nep-ind New Economics Papers
on Industrial Organization
Issue of 2017‒04‒16
three papers chosen by
Kwang Soo Cheong
Johns Hopkins University

  1. Market Size, Product Differentiation and Bidding for New Varieties By Ma, Jie; Wooton, Ian
  2. When Hotelling meets Vickrey Service timing and spatial asymmetry in the airline industry. By André De Palma; Carlos Criado; L Randrianarisoa
  3. Royalty stacking in the U.S. freight railroads: Cournot vs. Coase By Alexandrov, Alexei; Pittman, Russell; Ukhaneva, Olga

  1. By: Ma, Jie; Wooton, Ian
    Abstract: We analyse a firm's investment decision in a regional economy composed of two countries. The firm already manufactures a horizontally differentiated good in the region and we determine the firm's equilibrium location choice for the new good and the welfare consequences of fiscal competition between the two countries. The outcome is the result of interactions among market-size, product-differentiation, and import-substitution effects. The first two effects represent the fundamental trade-off facing the firm. The third effect provides each country with an economic incentive to compete for the FDI. Past papers have addressed the market-size and import-substitution effects but, as far as we know, the product-differentiation effect is new to the literature.
    Keywords: FDI; import substitution; market size; MNEs; product differentiation
    JEL: F21 F23 L22
    Date: 2017–03
  2. By: André De Palma (ENS Cachan - École normale supérieure - Cachan); Carlos Criado (Department of Economics, Université Laval - Université Laval); L Randrianarisoa (Sauder - Sauder School of Business [British Columbia] - UBC - University of British Columbia)
    Abstract: This paper analyzes rivalry between transport facilities in a model that includes two sources of horizontal differentiation: geographical space and departure time. We explore how both sources influence facility fees and the price of the service offered by downstream carriers. Travellers' costs include a fare, a transportation cost to the facility and a schedule delay cost, which captures the monetary cost of departing earlier or later than desired. One carrier operates at each facility and schedules a single departure time. The interactions in the facility-carrier model are represented as a sequential three-stage game in fees, times and fares with simultaneous choices at each stage. We find that duopolis-tic competition leads to an identical departure time across carriers when their operational cost does not vary with the time of day, but generally leads to distinct service times when this cost is time dependent. When a facility possesses a location advantage, it can set a higher fee and its downstream carrier can charge a higher fare. Departure time differentiation allows the facilities and their carrier to compete along an additional differentiation dimension that can reduce or strengthen the advantage in location. By incorporating the downstream carriers into the analysis, we also find that a higher per passenger commercial revenue at one facility induces a lower fee charged by both facilities to their carrier and a lower fare charged by both carriers at their departure facility, while a lower marginal operational cost for one carrier implies a higher fee at its departure facility, a lower fee at the other facility served by the rival carrier and a lower fare at both facilities. JEL Classification: D43, L13, L22, L93, R4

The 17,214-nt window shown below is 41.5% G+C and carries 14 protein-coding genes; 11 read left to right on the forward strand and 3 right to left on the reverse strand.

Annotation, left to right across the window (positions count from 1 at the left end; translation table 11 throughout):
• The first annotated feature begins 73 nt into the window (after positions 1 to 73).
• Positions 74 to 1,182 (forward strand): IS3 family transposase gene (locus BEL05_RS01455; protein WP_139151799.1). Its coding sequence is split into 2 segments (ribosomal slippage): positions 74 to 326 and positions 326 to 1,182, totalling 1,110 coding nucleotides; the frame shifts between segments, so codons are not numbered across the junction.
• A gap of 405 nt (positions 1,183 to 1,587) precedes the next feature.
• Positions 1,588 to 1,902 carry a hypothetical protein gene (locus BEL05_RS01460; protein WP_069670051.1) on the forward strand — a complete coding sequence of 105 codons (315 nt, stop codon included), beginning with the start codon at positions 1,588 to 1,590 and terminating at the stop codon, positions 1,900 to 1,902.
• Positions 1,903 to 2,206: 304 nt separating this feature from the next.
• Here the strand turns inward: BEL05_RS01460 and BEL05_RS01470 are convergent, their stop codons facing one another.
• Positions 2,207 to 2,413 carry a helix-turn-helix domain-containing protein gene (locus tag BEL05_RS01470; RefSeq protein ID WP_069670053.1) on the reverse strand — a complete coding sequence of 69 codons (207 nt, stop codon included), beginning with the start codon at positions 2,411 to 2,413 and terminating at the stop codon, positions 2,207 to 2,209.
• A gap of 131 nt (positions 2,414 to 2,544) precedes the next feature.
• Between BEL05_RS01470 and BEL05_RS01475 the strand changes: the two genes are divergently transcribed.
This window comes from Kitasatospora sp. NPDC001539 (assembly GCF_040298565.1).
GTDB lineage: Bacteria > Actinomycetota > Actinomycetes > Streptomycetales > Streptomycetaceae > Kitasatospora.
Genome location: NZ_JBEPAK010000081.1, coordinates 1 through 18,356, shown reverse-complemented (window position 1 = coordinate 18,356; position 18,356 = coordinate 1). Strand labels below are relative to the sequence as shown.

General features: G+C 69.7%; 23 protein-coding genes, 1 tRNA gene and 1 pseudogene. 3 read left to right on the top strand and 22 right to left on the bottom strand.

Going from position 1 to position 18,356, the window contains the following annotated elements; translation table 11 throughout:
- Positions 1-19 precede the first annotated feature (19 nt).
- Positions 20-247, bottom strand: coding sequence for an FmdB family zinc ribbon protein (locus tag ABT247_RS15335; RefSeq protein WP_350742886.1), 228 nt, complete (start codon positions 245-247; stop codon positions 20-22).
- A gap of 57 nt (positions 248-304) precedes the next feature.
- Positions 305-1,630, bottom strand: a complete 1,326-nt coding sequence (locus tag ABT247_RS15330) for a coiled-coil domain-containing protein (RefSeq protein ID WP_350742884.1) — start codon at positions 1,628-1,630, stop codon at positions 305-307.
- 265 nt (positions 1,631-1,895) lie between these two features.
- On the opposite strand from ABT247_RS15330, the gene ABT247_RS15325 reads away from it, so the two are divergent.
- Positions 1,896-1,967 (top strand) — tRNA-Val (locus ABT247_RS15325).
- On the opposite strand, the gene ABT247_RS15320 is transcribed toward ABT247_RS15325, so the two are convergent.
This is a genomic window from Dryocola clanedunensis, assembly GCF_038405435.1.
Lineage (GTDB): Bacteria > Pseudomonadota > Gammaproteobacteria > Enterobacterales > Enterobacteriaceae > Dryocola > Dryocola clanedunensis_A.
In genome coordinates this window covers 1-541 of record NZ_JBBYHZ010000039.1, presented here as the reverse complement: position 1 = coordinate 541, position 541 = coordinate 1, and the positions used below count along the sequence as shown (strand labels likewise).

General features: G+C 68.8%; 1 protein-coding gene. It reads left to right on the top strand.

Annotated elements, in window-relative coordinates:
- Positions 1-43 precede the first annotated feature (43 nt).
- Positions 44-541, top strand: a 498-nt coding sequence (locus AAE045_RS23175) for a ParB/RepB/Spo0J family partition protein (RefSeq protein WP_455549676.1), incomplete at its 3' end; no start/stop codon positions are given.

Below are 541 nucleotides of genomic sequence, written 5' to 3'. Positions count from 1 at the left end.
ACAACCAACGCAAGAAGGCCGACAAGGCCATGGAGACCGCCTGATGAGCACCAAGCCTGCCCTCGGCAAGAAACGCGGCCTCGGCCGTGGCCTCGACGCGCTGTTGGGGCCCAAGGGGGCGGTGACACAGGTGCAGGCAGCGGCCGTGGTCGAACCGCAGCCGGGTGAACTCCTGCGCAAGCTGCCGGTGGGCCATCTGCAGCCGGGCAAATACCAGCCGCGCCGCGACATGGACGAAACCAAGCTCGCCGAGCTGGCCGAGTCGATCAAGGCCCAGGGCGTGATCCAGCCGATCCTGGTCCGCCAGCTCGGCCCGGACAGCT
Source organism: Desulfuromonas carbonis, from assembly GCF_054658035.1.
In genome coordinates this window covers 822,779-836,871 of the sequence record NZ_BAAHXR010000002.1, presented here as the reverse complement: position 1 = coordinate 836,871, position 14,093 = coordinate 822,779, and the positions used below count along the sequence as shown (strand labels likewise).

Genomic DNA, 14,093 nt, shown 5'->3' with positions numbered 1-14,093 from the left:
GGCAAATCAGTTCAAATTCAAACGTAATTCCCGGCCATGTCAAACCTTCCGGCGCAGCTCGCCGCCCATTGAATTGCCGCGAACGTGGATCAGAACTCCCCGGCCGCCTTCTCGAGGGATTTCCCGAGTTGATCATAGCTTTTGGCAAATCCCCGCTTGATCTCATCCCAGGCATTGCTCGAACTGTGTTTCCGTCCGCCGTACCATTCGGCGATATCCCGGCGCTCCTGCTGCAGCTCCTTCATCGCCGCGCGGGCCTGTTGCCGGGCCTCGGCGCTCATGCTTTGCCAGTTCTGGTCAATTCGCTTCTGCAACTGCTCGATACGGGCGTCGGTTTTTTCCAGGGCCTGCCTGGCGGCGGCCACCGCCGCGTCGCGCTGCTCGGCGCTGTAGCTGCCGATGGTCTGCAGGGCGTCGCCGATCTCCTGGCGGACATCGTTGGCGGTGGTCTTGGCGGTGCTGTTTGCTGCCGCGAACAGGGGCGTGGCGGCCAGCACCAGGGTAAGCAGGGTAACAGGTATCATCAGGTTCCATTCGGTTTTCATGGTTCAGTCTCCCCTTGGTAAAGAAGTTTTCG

Keywords: Spatial asymmetry,Horizontal differentiation,Location model,Airline and facility competition,Service timing
    Date: 2017–01–27
  3. By: Alexandrov, Alexei; Pittman, Russell; Ukhaneva, Olga
    Abstract: Monopolists selling complementary products charge a higher price in a static equilibrium than a single multiproduct monopolist would, reducing both the industry profits and consumer surplus. However, firms could instead reach a Pareto improvement by lowering prices to the single monopolist level. We analyze administrative nationally-representative pricing data of railroad coal shipping in the U.S. We compare a coal producer that needs to ship from A to C,with the route passing through B, in two cases: (1) the same railroad owning AB and BC and (2) different railroads owning AB and BC. We find no price difference between the two cases, suggesting that the complementary monopolist pricing inefficiency is absent in this market. For our main analysis, we use a specification used by previous literature; however, we confirm our findings using propensity score blocking and machine learning algorithms. Finally, we confirm the results by using a difference-in-differences analysis to gauge the impact of a merger that made two routes wholly-owned (switched from case 2 to case 1). Our results have implications for royalty stacking and patent thickets, vertical mergers, tragedy of anti-commons, and mergers of firms selling complements.
    Keywords: Vertical mergers, complementary products mergers, railroads, end-to-end mergers, royalty stacking, patent thickets, Cournot, Coase
    JEL: D43 K21 L42 L92 O31
    Date: 2017–03–20

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